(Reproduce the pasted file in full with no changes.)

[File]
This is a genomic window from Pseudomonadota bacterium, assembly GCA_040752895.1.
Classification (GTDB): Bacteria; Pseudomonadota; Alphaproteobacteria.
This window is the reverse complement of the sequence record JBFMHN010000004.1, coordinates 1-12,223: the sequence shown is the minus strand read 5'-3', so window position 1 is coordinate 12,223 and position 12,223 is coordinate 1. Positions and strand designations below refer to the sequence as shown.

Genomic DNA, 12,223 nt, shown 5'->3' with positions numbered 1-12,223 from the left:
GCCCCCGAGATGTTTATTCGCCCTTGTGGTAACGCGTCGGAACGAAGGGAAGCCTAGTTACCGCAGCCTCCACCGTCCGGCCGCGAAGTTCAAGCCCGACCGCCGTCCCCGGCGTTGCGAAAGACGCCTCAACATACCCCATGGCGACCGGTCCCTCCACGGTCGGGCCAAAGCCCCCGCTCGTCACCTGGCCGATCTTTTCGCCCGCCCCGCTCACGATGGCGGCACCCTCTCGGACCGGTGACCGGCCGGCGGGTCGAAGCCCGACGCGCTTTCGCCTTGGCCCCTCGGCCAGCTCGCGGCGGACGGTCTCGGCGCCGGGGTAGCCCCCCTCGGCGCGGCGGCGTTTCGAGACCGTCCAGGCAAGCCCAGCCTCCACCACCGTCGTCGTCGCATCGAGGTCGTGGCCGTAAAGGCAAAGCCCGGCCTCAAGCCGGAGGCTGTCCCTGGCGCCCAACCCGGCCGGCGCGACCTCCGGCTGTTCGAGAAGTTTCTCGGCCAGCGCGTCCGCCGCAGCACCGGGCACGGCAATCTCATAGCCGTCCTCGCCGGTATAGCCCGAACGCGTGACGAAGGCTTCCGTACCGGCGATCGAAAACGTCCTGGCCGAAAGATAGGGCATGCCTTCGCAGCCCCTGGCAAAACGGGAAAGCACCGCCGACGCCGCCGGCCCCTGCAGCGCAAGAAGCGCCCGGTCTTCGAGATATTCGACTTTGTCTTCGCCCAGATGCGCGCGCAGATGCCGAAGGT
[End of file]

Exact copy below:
This is a genomic window from Pseudomonadota bacterium, assembly GCA_040752895.1.
Classification (GTDB): Bacteria; Pseudomonadota; Alphaproteobacteria.
This window is the reverse complement of the sequence record JBFMHN010000004.1, coordinates 1-12,223: the sequence shown is the minus strand read 5'-3', so window position 1 is coordinate 12,223 and position 12,223 is coordinate 1. Positions and strand designations below refer to the sequence as shown.

Genomic DNA, 12,223 nt, shown 5'->3' with positions numbered 1-12,223 from the left:
GCCCCCGAGATGTTTATTCGCCCTTGTGGTAACGCGTCGGAACGAAGGGAAGCCTAGTTACCGCAGCCTCCACCGTCCGGCCGCGAAGTTCAAGCCCGACCGCCGTCCCCGGCGTTGCGAAAGACGCCTCAACATACCCCATGGCGACCGGTCCCTCCACGGTCGGGCCAAAGCCCCCGCTCGTCACCTGGCCGATCTTTTCGCCCGCCCCGCTCACGATGGCGGCACCCTCTCGGACCGGTGACCGGCCGGCGGGTCGAAGCCCGACGCGCTTTCGCCTTGGCCCCTCGGCCAGCTCGCGGCGGACGGTCTCGGCGCCGGGGTAGCCCCCCTCGGCGCGGCGGCGTTTCGAGACCGTCCAGGCAAGCCCAGCCTCCACCACCGTCGTCGTCGCATCGAGGTCGTGGCCGTAAAGGCAAAGCCCGGCCTCAAGCCGGAGGCTGTCCCTGGCGCCCAACCCGGCCGGCGCGACCTCCGGCTGTTCGAGAAGTTTCTCGGCCAGCGCGTCCGCCGCAGCACCGGGCACGGCAATCTCATAGCCGTCCTCGCCGGTATAGCCCGAACGCGTGACGAAGGCTTCCGTACCGGCGATCGAAAACGTCCTGGCCGAAAGATAGGGCATGCCTTCGCAGCCCCTGGCAAAACGGGAAAGCACCGCCGACGCCGCCGGCCCCTGCAGCGCAAGAAGCGCCCGGTCTTCGAGATATTCGACTTTGTCTTCGCCCAGATGCGCGCGCAGATGCCGAAGGT